Religious differences are among many obstacles romantic partners may have to overcome, particularly when dating cross-culturally. Historically, wars have been waged over religion, and it’s an area of contemporary life that reflects ancient and often restrictive principals. Because AsianDate gives you the opportunity to connect with members overseas, you may hit it off with someone who has a different religious upbringing. The question is, how do you handle dating someone of a different faith?

Define your personal stance

Religion is unique in that it’s generally not the first thing you’re made aware of when you meet someone. Your personal belief system is your business, but when you share your life with someone, it becomes theirs too.

Some adults may have resentment toward restrictive religions they grew up in, so they no longer practice. Some people find religion on their own for the first time as adults, or set out to find spiritual enlightenment that’s different from what they’ve known. Identify your stance on the topic and locate yourself on the spectrum.

Determine how important someone else’s religion is to you

Identifying your own feelings and boundaries is important when faced with contrasting beliefs. You might be someone who thinks religion isn’t important, until you develop romantic feelings for someone who does. Ask yourself what type of relationship you’re looking for, and how differing beliefs relate to that.

It’s possible to date casually with wildly contrasting religious stances, but as things become more serious, differing religious beliefs could have effects on your life together that you’ll need to address.

Own your dealbreakers

No sex before marriage. No birth control. No meat on Fridays. No dairy and meat together. No pork.

Religion can affect everything from intimacy to lunch plans. Even if someone says they’re “non-practicing,” they could adhere to restrictions or behaviors out of habit, familial pressure, or fear.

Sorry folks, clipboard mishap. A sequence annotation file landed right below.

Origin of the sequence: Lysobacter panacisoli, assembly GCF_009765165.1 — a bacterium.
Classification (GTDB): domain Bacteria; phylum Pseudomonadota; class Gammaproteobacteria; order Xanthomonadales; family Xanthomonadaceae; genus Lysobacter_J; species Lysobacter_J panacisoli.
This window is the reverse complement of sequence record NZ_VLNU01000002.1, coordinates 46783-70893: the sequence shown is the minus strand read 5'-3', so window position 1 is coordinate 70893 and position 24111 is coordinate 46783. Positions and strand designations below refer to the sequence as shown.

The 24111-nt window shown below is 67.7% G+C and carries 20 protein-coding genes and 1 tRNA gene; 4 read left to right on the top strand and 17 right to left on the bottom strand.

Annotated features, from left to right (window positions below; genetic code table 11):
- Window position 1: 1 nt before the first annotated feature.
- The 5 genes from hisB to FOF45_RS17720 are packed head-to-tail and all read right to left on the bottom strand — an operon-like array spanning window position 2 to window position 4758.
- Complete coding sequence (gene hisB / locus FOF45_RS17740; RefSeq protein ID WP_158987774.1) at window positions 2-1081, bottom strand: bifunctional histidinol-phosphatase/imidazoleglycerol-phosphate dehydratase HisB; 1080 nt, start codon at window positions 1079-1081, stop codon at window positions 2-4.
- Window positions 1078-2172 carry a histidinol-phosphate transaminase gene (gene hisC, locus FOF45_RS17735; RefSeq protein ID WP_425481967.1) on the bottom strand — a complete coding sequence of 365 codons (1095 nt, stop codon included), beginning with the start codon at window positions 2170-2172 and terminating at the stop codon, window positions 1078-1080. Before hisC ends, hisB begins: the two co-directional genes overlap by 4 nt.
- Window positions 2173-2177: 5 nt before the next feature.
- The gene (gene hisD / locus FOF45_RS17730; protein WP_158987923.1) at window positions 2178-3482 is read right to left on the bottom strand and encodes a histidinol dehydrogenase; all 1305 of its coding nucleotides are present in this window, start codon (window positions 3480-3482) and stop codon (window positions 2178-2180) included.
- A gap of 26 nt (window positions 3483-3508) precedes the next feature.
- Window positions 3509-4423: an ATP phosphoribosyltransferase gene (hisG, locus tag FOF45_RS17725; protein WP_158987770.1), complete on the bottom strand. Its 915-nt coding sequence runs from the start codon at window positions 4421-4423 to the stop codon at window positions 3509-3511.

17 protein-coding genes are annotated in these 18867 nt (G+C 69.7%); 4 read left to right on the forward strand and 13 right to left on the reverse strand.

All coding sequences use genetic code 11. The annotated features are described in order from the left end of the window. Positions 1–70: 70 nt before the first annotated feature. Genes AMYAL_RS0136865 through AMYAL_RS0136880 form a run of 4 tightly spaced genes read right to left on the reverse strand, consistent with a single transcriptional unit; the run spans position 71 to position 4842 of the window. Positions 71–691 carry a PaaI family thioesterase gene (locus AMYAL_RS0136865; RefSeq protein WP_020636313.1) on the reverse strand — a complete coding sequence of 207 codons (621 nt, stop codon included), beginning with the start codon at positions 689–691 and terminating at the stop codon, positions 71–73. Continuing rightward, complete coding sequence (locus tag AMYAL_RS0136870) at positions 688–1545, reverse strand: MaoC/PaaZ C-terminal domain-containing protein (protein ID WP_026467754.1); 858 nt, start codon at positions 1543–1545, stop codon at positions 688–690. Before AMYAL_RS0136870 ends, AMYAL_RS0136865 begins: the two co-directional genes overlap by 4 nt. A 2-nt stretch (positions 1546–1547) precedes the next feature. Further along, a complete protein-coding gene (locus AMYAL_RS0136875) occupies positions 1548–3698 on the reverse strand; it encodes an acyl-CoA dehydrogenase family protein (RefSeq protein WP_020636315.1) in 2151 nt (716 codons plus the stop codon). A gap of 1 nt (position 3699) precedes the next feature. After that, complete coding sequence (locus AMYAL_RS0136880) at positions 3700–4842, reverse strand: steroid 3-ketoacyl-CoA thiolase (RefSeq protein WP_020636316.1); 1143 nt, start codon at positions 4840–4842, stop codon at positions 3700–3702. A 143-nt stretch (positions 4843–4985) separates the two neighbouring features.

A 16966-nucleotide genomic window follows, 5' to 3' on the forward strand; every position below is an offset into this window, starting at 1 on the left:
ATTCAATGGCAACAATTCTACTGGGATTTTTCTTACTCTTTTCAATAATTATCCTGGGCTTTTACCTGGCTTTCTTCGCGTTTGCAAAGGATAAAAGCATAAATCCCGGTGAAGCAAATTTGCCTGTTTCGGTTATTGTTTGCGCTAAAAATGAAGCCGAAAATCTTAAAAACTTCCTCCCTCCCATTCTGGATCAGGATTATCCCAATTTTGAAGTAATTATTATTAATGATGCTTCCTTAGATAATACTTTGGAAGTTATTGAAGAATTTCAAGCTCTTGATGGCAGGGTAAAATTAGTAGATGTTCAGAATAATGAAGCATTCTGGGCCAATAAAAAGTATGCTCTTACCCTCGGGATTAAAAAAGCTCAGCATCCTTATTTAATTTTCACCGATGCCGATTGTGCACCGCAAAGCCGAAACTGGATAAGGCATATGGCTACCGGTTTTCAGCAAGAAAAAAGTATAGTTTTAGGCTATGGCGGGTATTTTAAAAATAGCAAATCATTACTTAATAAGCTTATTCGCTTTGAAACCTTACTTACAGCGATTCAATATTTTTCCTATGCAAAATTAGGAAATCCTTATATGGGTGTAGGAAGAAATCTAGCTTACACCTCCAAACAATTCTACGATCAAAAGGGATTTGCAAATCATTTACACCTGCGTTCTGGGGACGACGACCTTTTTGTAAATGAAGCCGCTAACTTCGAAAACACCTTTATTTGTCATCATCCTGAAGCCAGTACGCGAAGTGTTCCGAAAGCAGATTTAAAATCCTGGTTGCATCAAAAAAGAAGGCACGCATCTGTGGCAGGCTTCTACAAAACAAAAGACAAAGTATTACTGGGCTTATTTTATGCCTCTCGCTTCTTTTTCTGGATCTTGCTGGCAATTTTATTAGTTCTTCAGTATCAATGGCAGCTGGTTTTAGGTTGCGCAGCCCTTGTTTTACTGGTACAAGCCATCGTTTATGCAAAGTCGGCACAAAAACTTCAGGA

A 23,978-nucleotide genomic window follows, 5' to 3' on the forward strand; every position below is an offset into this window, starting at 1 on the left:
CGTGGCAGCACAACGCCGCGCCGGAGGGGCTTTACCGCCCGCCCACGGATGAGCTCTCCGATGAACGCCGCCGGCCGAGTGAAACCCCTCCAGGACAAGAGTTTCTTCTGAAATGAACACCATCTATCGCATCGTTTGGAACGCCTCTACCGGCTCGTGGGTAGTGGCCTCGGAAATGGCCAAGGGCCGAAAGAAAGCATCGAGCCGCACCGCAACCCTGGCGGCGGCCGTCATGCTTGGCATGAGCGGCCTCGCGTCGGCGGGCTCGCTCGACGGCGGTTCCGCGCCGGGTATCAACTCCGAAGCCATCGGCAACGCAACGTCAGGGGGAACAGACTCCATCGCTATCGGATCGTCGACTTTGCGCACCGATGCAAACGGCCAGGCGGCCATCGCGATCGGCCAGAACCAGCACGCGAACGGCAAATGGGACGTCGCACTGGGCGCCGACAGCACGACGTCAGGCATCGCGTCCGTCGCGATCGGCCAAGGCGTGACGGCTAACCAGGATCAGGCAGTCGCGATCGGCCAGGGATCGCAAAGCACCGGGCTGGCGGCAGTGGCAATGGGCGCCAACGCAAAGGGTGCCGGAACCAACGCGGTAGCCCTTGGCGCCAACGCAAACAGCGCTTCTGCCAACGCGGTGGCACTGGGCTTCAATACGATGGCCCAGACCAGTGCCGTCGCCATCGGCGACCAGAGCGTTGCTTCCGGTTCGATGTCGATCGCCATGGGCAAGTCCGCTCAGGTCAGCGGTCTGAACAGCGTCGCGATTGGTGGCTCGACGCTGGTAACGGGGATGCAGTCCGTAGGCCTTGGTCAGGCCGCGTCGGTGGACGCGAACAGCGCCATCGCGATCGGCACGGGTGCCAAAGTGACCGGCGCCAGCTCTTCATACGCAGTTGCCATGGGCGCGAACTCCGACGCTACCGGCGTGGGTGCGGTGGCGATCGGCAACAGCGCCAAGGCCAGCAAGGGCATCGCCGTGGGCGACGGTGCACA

Similarly, religion and romance clash most when it comes to major life events. If you find baptism objectionable, it should be discussed long before you have a child together. If marriage is on the table, the simple question of whether to have a religious ceremony (and where) can create great conflict. New life, death, illness, accidents—these are all times when spiritual leanings will have an impact.

Get to know your partner’s religion

Are you dating someone who brings up religion around the holidays but couldn’t care less during the rest of the year? Or do they genuinely aim to live day-to-day by the faith that they claim?

The strength of your partner’s convictions, as well as your own, will help determine your course of action. But much of dealing with your partner’s different religious beliefs is about respect. As long as you express religious inquiries without insult, you can become more informed and feel empowered to engage (or not) as you please.

Two strong believers in opposing faiths will have to work harder

If you and the person you’re dating both feel strongly about religion, but practice different faiths, how do you proceed? If you’re in the early stages of dating, this could be a dealbreaker. But if things are getting serious, your options are to practice each faith separately, practice both faiths as a couple, or for one of you to convert.

Interfaith relationships are common, which require negotiations or additional measures to “cover all bases,” so to speak. This could mean having more than one officiant at your wedding or making multiple holiday stops to respect each family’s traditions.

Conversion is a more extreme measure, but it can be a beautiful gesture in unifying a couple and signifying your commitment. It is important not to make the decision based on infatuation, but rather as a choice for yourself.

Religion can be polarizing, but if you truly want to share your life with someone and you address differing faiths with sincerity and maturity, you can enhance your union and walk together on whichever path(s) you choose.